An Apology to an Immigrant

In college I took a course in Mexican Folk Healing (don’t ask how this happened). Aside from learning that garlic will do in a pinch as an antiseptic, I can’t say I’ve ever really used a lot of the course material. I’ve yet to use a spider web as a band-aid, break a chicken egg in a cup under my bed to diagnose my illness, or use mass quantities of cinnamon as a contraceptive.

That said, I took something valuable from that class. It had nothing to do with the subject at hand, and I didn’t appreciate the lesson until nearly two years later.

As part of the course, the professor brought in a guest speaker. I cannot remember exactly where he was from, but he was an immigrant. He was warm, spoke with a thick accent, and beamed with pride about the restaurant he had opened in the city. He spoke to us about his experience with folk medicine and traditions, and how his business not only drew in other immigrants, but also introduced others in the community to different kinds of food and customs.

Several weeks later our professor came to class and announced with great sadness that the speaker from a few weeks before had been deported for being in the country illegally.

At the time I remember feeling shock at the reactions of some of my classmates. They were upset, perhaps even angry at the news. I couldn’t understand. After all, he was illegal. I thought, “If he is here illegally he should be deported.” You want to come to the U.S.? Get in line.

It wasn’t until studying immigration from an economic perspective that I discovered how so many of my ideas about immigration were just plain wrong. All of the things I took as fact, the notions that immigrants “steal” jobs, funnel away valuable resources, and are largely criminals weren’t just a little off—they were positively backward.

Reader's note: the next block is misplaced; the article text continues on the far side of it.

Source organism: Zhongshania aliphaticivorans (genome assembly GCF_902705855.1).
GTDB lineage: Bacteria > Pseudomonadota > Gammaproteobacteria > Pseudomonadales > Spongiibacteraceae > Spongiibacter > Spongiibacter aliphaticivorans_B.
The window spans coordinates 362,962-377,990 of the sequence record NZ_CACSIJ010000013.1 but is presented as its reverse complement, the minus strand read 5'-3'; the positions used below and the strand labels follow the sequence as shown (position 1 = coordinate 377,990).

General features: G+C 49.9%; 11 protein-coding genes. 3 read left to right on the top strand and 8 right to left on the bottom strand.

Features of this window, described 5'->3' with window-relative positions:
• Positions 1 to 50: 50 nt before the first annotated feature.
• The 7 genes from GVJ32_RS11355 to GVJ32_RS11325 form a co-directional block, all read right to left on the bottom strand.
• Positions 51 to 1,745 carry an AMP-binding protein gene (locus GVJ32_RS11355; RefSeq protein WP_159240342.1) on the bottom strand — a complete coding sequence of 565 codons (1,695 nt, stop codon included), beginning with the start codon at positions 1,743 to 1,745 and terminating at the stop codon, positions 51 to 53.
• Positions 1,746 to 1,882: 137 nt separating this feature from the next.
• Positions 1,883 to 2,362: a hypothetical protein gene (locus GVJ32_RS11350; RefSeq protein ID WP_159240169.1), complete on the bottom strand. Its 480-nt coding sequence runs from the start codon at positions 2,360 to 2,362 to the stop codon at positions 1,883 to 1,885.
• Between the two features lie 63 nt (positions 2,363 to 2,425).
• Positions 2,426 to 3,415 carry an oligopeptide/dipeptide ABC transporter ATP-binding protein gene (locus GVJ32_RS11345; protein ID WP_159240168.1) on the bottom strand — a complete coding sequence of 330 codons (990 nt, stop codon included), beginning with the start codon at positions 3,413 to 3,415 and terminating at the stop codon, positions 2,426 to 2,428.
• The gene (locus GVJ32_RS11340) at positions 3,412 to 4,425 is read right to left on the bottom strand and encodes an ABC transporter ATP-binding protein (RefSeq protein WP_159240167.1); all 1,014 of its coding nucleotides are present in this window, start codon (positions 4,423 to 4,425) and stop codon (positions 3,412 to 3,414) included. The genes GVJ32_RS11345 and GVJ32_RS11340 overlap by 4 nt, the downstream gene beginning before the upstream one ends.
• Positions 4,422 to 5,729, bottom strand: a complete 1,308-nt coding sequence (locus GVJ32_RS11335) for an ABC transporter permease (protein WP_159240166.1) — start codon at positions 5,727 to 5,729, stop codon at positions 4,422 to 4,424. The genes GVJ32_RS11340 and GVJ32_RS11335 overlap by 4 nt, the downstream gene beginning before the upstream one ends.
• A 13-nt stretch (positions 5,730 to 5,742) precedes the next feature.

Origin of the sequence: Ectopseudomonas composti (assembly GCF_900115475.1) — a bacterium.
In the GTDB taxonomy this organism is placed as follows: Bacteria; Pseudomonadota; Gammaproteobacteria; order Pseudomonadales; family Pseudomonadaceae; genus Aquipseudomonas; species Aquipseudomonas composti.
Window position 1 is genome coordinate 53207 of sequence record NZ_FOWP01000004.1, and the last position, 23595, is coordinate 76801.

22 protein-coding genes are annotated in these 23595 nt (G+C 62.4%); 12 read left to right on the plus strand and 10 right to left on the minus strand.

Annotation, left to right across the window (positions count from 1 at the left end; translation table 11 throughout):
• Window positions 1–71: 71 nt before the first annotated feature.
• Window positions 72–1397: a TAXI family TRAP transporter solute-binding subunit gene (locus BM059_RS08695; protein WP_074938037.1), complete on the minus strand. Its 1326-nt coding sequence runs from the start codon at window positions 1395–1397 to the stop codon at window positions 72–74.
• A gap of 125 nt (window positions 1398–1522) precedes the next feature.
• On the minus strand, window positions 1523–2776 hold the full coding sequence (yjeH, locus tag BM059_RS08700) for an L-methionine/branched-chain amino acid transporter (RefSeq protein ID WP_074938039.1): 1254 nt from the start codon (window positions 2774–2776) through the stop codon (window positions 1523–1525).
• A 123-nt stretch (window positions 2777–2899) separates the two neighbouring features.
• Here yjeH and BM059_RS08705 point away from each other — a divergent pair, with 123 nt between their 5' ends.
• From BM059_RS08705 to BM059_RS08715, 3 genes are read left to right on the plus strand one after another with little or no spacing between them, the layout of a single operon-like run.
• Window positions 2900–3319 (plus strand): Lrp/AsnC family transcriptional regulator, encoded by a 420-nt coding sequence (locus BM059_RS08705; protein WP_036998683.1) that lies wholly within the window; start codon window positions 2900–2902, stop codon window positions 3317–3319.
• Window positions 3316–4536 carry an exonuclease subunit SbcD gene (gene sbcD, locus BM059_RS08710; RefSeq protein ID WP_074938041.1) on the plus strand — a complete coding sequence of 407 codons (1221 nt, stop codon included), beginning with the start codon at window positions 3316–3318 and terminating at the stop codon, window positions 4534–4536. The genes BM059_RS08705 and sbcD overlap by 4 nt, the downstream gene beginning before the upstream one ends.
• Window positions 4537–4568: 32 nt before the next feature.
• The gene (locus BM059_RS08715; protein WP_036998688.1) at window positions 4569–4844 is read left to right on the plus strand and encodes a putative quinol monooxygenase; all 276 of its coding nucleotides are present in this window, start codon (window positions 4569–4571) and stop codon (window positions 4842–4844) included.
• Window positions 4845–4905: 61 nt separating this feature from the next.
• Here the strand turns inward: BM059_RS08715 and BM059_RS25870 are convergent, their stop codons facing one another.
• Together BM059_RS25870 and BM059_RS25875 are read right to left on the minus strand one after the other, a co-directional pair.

I’ve discussed on this blog before the difficulties immigrants face when coming to the United States. For those with high skills, the process is long, drawn out, and complicated. For those considered “unskilled,” it’s nearly impossible to get a visa or a green card, much less citizenship.

Last week, the Center for Immigration studies (CIS) published a report claiming that immigrants use substantially more welfare than natives. Alex Nowrasteh with the Cato Institute wrote a positively elegant critique of the study. The problems he pointed out should be enough to cause the authors to blush with embarrassment and lead people to be highly skeptical of their conclusions. Over the summer, the murder of Kate Steinle in San Francisco by an illegal immigrant with multiple deportations under his belt brought out the anti-immigrant contingent in droves. While absolutely tragic, many used this heinous crime as a springboard to criticize immigrants as a whole. For days the news discussed the supposed crime wave created by illegal immigrants. This is despite the fact that time and again studies have found that immigrants of all stripes–legal and illegal–are less likely to commit crimes or be put in jail than their native counterparts.

While claims that immigrants “leech off the system” and are more inclined to criminal activities are bad enough, there is another error yet to consider. It’s one I made years ago in my college class. That is, so many people fail to see the benefits that all immigrants, regardless of their legal status, bring to the table. Immigrants boost the economy substantially, spark job creation, and bring new people and ideas together.

For those concerned with humanitarian issues, immigration provides one of the most effective ways to shield people from violence and lift them out of poverty. Just by moving from a poorer country to the United States, for example, a man doing the exact same job can improve the quality of life for his family by leaps and bounds.

So while I may not have learned many practical medical skills from my folk healing class, it taught me a valuable lesson. I’ll probably never know what became of the man who spoke to our class. Sadly, he’s probably not as well off today as he was then. Moreover, the community lost his business, and his customers lost a place they enjoyed. Perhaps most tragically of all, this same scenario plays out again and again every day. When it does, we all lose.

So, to that man from my class, let me take this opportunity to say, “lo siento.”

Abigail R. Hall is a Research Fellow at the Independent Institute and an Assistant Professor of Economics at the University of Tampa.
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